Non-Litigation Advocacy

In addition to traditional litigation, our firm also handles various issues outside the courtroom.  For example we have frequently worked on listing petitions, testified before congress, and sent in comments during rulemaking comment periods. 

Here is a listing of some of our various non-litigation work.

Rulemaking Petition Concerning Wind Energy Impacts on Migratory Birds

On behalf of American Bird Conservancy, we filed a comprehensive rulemaking petition with the U.S. Department of the Interior and U.S. Fish & Wildlife Service (FWS).  The petition urges FWS to promulgate regulations under the Migratory Bird Treaty Act (MBTA) establishing a comprehensive permitting system for wind power projects that is designed to avoid and minimize adverse impacts on migratory birds.  The petition describes the need for such a system and the legal framework under which FWS has more than sufficient authority to promulgate such regulations.  Further, the petition examines in detail the several benefits of the proposed permitting system and also offers specific regulatory language that would accomplish the objectives identified in this petition.  The proposed regulations seek to protect migratory birds at risk from wind energy projects, and at the same time provide the industry with the legal certainty that wind developers in compliance with a permit would not be subject to penalties for violation of the MBTA.  More information on the petition is available here:

Endangered Sooty ManGabeys

We represented a coalition of animal protection groups in an administrative proceeding before the Fish and Wildlife Service concerning a request for a permit by Yerkes National Primate Research Center to immediately kill 30 endangered sooty mangabeys and lethally take an additional 20 mangabeys a year for five years under the Endangered Species Act (ESA). Yerkes applied for the permit under Section 10 of the ESA, arguing that its contribution of funds to a purported conservation effort for the species in the wild justified its "take" of an endangered species for research on human disease issues and to reduce the number of mangabeys at its facility. While the coalition supports efforts to develop cures for human diseases, it opposed permitting research under the ESA on a "pay-to-take" basis because such permits violate the ESA. The coalition also demanded that the Fish and Wildlife Service comply with NEPA before issuing any such permit. As a result of issues raised by the coalitions' comment letter, Yerkes withdrew its application to lethally take the endangered monkeys.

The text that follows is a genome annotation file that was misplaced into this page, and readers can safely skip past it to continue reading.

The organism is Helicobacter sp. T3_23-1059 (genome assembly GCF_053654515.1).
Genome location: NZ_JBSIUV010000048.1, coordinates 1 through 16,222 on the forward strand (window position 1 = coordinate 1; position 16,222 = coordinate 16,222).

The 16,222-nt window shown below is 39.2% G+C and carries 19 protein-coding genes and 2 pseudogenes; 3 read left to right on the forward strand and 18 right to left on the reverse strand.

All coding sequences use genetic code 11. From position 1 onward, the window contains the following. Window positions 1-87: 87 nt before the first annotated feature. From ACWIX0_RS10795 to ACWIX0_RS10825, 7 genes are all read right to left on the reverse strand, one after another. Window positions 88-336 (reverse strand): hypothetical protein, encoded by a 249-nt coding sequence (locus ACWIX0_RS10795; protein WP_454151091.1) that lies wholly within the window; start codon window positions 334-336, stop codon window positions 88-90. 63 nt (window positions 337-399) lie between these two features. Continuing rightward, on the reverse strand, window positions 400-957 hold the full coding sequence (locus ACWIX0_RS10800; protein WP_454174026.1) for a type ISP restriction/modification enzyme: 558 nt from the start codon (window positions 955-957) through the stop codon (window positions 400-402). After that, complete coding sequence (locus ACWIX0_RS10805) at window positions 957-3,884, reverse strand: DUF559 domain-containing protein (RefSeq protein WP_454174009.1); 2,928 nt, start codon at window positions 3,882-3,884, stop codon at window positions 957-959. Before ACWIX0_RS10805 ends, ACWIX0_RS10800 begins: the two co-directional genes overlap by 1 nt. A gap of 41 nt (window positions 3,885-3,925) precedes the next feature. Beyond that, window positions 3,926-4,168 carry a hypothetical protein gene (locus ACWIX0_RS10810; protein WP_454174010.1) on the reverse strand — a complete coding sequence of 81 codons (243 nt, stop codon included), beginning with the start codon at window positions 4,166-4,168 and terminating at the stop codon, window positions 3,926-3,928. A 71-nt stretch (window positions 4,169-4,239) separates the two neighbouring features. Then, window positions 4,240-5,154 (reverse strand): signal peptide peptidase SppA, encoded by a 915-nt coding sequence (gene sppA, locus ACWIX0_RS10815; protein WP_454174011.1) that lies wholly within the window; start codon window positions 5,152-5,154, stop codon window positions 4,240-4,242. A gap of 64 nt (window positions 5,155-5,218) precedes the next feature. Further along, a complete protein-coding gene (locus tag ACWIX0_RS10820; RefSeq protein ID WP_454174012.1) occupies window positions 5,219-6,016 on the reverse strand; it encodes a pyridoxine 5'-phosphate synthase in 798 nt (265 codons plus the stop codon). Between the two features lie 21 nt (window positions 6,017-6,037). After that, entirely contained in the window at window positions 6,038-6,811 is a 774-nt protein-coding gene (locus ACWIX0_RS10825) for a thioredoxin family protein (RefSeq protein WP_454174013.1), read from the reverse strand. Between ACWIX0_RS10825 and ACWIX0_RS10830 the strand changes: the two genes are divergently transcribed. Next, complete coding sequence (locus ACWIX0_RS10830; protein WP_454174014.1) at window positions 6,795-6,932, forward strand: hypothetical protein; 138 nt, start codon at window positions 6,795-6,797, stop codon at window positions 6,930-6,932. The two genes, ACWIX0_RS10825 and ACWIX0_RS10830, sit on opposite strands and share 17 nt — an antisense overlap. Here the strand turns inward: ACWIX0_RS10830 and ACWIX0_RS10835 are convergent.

"Enhancement" Regulations & Policy

We represented International Fund for Animal Welfare (IFAW) in a proceeding before the US Fish and Wildlife Service concerning proposed regulations that would vastly expand the activities the agency could permit under Section 10 of the Endangered Species Act (ESA) in the name of "enhancing" the survival of the species. The proposed rule would codify a "pay-to-take" scheme for endangered species so long as some contribution, however nominal, is paid to an in situ conservation effort. IFAW's extensive comments explain that the proposed rules would allow the removal from the wild, and even killing, of extremely imperilled species for sport hunting, the fashion industry, entertainment, exhibition, the pet trade, traditional medicines, and other forms of commercial exploitation – all of which violate the plain language of the ESA, and will lead to further devastation of species that are already on the brink of extinction.

Wind Power/Congressional Testimony

Eric Glitzenstein was invited to testify before a subcommittee of the House Natural Resources Committee concerning the impacts of improperly sited wind power projects on wildlife. For a copy of the written testimony (which calls for more stringent regulation of such projects) click here

Wind Power/FACA Compliance

On behalf of a coalition of conservation organizations, we sent a letter to the Fish & Wildlife Service notifying the agency that its plan to convene a committee to engage in a "collaborative process" to amend and develop guidelines for siting wind turbines so as to minimize wildlife impacts violated the Federal Advisory Committee Act. In response, the agency has agreed to revise its plans and convene the committee in compliance with FACA. In response to our subsequent letter complaining about the lack of scientific expertise on the committee, the Service added an expert on bats, which have been killed in large numbers by wind turbines.


We assisted the Fund for Animals and Australians for Animals in petitioning the Fish and Wildlife Service to provide protection for the koala under the Endangered Species Act. On May 9, 2000, the Service agreed to list the Koala as threatened due to ongoing destruction of its habitat in Australia.

Little Brown Bats

We assisted leading bat biologists Dr. Thomas Kunz and Dr. Jonathan Reichard – along with conservation organizations including Bat Conservation International, Friends of Blackwater Canyon, the Center for Biological Diversity, and the Wildlife Advocacy Project – in requesting that the Fish and Wildlife Service undertake an extensive status assessment of the little brown bat in light of the grave threat posed by the rapidy spreading lethal disease  known as white-nose syndrome, in addition to other cumulative threats.  The Service agreed to conduct an assessment under its candidate review process, and the results of the assessment and related protections are expected in 2011.